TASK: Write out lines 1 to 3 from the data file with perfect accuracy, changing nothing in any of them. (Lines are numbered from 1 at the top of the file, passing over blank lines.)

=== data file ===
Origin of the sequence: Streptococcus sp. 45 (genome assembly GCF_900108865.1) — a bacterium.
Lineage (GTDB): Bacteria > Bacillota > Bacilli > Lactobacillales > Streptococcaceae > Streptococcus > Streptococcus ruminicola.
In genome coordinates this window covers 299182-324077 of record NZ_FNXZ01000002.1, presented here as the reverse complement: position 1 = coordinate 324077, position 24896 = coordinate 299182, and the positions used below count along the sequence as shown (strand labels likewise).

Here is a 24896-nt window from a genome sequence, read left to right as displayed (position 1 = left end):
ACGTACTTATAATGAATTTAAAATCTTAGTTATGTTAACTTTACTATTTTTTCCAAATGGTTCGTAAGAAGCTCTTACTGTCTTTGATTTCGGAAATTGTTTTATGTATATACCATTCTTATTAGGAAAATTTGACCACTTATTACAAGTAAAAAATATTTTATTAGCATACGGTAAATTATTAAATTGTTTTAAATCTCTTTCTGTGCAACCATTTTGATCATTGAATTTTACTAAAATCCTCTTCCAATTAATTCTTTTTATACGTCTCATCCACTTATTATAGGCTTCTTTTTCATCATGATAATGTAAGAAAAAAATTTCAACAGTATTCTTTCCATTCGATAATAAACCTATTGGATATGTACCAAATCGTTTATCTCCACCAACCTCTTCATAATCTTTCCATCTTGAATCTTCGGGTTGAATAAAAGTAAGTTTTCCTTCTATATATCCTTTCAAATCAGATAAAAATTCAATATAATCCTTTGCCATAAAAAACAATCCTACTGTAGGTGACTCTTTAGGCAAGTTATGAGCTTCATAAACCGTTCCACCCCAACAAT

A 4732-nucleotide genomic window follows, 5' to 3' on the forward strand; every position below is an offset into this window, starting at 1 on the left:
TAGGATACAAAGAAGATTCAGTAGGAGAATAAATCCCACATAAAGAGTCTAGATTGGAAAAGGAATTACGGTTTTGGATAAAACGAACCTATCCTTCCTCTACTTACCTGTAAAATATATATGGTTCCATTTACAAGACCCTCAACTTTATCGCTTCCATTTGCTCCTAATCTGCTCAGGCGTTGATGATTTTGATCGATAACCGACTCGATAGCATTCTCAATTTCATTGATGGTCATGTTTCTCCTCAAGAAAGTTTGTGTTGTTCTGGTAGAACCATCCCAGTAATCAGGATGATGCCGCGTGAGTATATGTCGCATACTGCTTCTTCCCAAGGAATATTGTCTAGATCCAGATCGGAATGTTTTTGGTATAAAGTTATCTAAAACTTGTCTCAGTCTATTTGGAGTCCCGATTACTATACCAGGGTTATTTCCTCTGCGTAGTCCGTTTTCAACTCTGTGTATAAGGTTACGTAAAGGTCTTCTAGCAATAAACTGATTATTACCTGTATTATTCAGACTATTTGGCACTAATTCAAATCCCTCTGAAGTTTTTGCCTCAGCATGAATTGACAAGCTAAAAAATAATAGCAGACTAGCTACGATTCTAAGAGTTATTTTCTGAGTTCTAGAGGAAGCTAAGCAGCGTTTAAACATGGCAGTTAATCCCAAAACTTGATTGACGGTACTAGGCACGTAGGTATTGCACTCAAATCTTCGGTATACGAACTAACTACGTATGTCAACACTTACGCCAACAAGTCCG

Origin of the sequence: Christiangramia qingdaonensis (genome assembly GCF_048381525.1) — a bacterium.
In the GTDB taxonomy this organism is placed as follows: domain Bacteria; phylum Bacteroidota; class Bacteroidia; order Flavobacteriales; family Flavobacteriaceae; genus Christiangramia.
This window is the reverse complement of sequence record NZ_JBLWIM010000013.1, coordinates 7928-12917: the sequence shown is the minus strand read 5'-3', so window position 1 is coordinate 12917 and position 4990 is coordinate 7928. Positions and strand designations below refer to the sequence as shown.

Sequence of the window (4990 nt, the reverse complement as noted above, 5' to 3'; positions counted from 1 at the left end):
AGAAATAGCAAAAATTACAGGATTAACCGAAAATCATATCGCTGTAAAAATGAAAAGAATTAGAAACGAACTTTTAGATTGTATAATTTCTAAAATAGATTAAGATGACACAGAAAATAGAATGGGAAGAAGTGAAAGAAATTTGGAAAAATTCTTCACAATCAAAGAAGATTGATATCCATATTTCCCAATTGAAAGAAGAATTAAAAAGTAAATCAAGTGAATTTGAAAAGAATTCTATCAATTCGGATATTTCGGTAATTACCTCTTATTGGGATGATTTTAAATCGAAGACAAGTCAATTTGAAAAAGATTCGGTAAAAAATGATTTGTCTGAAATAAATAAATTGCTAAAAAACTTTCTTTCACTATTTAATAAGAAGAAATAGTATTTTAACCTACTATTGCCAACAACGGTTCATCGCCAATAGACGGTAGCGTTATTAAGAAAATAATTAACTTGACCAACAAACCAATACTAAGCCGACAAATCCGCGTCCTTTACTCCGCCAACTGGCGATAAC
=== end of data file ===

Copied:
Origin of the sequence: Streptococcus sp. 45 (genome assembly GCF_900108865.1) — a bacterium.
Lineage (GTDB): Bacteria > Bacillota > Bacilli > Lactobacillales > Streptococcaceae > Streptococcus > Streptococcus ruminicola.
In genome coordinates this window covers 299182-324077 of record NZ_FNXZ01000002.1, presented here as the reverse complement: position 1 = coordinate 324077, position 24896 = coordinate 299182, and the positions used below count along the sequence as shown (strand labels likewise).